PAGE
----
Monday, March 28, 2011

Computational Trinitarianism

Given that software is so utterly confusing, it's often helpful to bring in metaphors from other areas, Christianity in this case: The Holy Trinity from Bob Harper's excellent Existential Type:
The Christian doctrine of trinitarianism states that there is one God that is manifest in three persons, the Father, the Son, and the Holy Spirit, who together form the Holy Trinity. The doctrine of computational trinitarianism holds that computation manifests itself in three forms: proofs of propositions, programs of a type, and mappings between structures. These three aspects give rise to three sects of worship: Logic, which gives primacy to proofs and propositions; Languages, which gives primacy to programs and types; Categories, which gives primacy to mappings and structures. The central dogma of computational trinitarianism holds that Logic, Languages, and Categories are but three manifestations of one divine notion of computation. There is no preferred route to enlightenment: each aspect provides insights that comprise the experience of computation in our lives.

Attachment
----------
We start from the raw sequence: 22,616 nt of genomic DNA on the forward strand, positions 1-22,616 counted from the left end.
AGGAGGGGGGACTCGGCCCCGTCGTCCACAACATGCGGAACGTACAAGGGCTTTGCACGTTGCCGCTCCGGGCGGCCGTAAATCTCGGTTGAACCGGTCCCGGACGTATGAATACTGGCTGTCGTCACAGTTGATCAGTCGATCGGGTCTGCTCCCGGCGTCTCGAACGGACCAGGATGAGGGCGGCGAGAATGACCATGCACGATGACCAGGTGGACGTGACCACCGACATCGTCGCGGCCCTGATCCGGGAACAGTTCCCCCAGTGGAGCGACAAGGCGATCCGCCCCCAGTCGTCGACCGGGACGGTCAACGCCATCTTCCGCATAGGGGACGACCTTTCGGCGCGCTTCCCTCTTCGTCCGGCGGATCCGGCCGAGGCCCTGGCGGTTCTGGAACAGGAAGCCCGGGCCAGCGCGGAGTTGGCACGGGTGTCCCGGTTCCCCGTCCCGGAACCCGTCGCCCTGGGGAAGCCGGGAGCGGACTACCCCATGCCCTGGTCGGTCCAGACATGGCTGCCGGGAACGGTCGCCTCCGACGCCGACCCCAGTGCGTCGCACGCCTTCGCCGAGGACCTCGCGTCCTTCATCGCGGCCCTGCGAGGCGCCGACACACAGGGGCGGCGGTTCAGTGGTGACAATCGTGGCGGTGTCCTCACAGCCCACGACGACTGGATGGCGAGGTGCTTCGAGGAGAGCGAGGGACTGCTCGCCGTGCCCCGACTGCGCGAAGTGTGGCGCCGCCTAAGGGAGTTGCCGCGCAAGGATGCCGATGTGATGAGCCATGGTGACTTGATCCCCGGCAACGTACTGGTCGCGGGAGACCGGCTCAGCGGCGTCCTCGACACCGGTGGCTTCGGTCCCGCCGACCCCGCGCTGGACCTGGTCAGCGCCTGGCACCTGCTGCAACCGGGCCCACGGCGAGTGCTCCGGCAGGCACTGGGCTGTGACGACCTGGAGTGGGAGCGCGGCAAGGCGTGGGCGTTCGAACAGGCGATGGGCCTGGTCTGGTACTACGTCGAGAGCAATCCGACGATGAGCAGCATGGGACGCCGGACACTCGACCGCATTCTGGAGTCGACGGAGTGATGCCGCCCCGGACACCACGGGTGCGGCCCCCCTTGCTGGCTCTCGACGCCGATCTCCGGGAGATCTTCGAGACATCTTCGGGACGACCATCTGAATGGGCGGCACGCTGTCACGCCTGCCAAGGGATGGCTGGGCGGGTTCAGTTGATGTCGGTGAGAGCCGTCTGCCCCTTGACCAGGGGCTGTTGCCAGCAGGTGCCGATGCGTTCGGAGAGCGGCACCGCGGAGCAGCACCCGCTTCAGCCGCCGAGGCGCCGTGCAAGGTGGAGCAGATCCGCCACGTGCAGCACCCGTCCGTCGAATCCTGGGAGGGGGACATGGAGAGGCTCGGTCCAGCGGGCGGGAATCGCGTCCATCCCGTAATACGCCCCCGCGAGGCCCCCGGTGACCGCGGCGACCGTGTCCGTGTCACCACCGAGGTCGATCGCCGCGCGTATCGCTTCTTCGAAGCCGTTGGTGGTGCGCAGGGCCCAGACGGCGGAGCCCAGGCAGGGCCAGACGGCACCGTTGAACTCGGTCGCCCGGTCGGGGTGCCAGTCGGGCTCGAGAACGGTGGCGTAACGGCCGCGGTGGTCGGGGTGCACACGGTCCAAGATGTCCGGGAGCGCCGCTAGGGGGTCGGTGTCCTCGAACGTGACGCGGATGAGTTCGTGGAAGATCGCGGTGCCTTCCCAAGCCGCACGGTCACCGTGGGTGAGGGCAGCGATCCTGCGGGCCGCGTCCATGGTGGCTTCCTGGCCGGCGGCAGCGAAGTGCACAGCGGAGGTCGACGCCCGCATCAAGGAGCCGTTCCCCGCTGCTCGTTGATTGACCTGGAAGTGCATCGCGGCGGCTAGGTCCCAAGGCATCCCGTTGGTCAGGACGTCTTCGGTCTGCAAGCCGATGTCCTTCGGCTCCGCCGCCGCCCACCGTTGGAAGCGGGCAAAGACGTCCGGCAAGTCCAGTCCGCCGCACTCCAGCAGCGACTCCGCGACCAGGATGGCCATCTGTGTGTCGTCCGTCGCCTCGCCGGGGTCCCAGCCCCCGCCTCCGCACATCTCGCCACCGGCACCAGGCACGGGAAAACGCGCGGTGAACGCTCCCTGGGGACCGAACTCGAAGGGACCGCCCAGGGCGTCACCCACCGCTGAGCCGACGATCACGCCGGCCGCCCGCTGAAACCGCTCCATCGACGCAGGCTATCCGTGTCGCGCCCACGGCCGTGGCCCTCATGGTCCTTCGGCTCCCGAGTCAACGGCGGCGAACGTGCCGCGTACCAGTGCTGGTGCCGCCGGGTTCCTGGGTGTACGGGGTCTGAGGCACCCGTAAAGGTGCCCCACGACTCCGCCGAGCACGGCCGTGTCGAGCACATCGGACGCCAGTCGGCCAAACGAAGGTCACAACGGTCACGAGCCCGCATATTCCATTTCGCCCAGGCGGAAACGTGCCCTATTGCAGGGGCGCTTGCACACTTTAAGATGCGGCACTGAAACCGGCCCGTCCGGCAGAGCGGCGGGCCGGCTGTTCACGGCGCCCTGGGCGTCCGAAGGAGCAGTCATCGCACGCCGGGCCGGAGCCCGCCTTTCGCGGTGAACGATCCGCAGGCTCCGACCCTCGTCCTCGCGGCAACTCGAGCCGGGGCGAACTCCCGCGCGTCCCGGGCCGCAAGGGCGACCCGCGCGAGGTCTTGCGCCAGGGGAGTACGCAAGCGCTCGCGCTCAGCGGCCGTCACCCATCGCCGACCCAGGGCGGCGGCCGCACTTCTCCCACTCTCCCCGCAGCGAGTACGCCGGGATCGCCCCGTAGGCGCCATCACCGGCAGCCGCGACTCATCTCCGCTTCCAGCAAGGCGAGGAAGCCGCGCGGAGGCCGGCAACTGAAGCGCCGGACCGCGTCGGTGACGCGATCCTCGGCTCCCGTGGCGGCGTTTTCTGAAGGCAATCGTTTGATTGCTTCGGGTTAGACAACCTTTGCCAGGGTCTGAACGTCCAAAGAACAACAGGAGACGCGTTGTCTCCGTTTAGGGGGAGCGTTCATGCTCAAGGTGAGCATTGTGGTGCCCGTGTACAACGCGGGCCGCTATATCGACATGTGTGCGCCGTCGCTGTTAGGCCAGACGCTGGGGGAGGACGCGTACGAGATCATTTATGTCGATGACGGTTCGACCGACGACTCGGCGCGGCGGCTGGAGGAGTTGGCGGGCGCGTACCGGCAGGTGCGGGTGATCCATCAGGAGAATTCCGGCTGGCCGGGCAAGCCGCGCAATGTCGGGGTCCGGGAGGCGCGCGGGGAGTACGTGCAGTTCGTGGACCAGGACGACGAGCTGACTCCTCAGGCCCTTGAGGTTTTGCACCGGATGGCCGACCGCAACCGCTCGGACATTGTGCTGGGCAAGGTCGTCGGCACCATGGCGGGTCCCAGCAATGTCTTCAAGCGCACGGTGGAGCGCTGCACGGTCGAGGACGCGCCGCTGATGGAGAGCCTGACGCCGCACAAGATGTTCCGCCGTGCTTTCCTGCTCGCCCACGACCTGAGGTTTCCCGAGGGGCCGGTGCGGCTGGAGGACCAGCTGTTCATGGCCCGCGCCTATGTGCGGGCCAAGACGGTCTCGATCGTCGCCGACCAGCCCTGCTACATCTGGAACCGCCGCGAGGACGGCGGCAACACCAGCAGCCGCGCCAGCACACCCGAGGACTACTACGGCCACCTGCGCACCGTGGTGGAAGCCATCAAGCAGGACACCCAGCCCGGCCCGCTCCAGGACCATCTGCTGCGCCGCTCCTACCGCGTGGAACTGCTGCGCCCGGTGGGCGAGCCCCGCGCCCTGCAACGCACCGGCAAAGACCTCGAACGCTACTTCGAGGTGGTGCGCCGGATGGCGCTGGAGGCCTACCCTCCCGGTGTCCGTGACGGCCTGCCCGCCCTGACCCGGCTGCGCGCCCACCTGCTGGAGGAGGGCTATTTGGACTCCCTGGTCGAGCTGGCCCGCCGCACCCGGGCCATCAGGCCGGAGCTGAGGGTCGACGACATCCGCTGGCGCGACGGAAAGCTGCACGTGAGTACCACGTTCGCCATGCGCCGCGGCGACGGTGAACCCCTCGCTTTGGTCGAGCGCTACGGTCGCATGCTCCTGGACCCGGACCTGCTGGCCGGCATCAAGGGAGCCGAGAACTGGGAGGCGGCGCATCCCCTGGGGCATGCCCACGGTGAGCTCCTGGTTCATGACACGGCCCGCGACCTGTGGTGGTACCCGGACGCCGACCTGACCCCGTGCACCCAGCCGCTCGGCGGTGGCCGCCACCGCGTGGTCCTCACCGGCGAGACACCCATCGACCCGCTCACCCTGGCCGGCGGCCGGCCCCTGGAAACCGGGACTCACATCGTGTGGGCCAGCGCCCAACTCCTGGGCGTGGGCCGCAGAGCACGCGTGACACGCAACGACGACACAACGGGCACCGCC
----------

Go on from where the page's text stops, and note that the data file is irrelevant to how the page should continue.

1 comment:

Tony said...

I hoped you might write 'otherwise excellent' ...

The issues of incompressible biologicals only rarely impede the evangelical narrative. His arguments to them in his blog are, "it's what we do", i.e., emulate him in his servant-supported work, and "it's fun", i.e., take pleasure in perks of supported absorption.

Unfortunately for students, the perks and supports may appear to be bounded in time and bounded to long before their retirements. Which is why CMU's official statement on the new curriculum claims the new curriculum will support a 50+ year career after graduation -- an economic argument.

( which would be strengthened, don't you think, if CMU funded some support for ML libraries? )